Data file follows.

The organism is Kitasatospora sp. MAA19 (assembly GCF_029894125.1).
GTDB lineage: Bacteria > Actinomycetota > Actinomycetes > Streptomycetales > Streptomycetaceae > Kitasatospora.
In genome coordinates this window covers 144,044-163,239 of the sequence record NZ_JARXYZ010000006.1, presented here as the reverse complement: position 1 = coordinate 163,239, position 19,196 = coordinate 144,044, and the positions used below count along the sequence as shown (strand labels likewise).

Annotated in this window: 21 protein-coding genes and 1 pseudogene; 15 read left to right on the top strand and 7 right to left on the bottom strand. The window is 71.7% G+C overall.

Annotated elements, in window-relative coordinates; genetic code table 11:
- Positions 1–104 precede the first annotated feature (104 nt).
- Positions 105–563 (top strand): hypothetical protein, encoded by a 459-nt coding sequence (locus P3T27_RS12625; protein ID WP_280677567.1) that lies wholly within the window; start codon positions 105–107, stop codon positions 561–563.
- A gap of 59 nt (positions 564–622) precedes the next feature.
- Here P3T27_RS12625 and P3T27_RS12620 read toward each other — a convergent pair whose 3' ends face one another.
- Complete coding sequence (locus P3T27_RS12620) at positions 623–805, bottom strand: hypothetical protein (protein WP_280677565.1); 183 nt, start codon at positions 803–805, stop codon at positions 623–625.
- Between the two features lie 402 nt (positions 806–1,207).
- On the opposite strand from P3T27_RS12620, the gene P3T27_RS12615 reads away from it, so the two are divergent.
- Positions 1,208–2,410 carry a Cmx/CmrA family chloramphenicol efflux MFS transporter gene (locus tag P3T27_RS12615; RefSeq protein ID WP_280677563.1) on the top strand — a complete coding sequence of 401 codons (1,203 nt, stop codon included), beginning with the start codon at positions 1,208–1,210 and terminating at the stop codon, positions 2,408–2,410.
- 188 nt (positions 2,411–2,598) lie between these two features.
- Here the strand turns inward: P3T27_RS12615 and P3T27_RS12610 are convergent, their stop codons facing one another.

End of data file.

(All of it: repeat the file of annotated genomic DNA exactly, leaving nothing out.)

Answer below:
The organism is Kitasatospora sp. MAA19 (assembly GCF_029894125.1).
GTDB lineage: Bacteria > Actinomycetota > Actinomycetes > Streptomycetales > Streptomycetaceae > Kitasatospora.
In genome coordinates this window covers 144,044-163,239 of the sequence record NZ_JARXYZ010000006.1, presented here as the reverse complement: position 1 = coordinate 163,239, position 19,196 = coordinate 144,044, and the positions used below count along the sequence as shown (strand labels likewise).

Annotated in this window: 21 protein-coding genes and 1 pseudogene; 15 read left to right on the top strand and 7 right to left on the bottom strand. The window is 71.7% G+C overall.

Annotated elements, in window-relative coordinates; genetic code table 11:
- Positions 1–104 precede the first annotated feature (104 nt).
- Positions 105–563 (top strand): hypothetical protein, encoded by a 459-nt coding sequence (locus P3T27_RS12625; protein ID WP_280677567.1) that lies wholly within the window; start codon positions 105–107, stop codon positions 561–563.
- A gap of 59 nt (positions 564–622) precedes the next feature.
- Here P3T27_RS12625 and P3T27_RS12620 read toward each other — a convergent pair whose 3' ends face one another.
- Complete coding sequence (locus P3T27_RS12620) at positions 623–805, bottom strand: hypothetical protein (protein WP_280677565.1); 183 nt, start codon at positions 803–805, stop codon at positions 623–625.
- Between the two features lie 402 nt (positions 806–1,207).
- On the opposite strand from P3T27_RS12620, the gene P3T27_RS12615 reads away from it, so the two are divergent.
- Positions 1,208–2,410 carry a Cmx/CmrA family chloramphenicol efflux MFS transporter gene (locus tag P3T27_RS12615; RefSeq protein ID WP_280677563.1) on the top strand — a complete coding sequence of 401 codons (1,203 nt, stop codon included), beginning with the start codon at positions 1,208–1,210 and terminating at the stop codon, positions 2,408–2,410.
- 188 nt (positions 2,411–2,598) lie between these two features.
- Here the strand turns inward: P3T27_RS12615 and P3T27_RS12610 are convergent, their stop codons facing one another.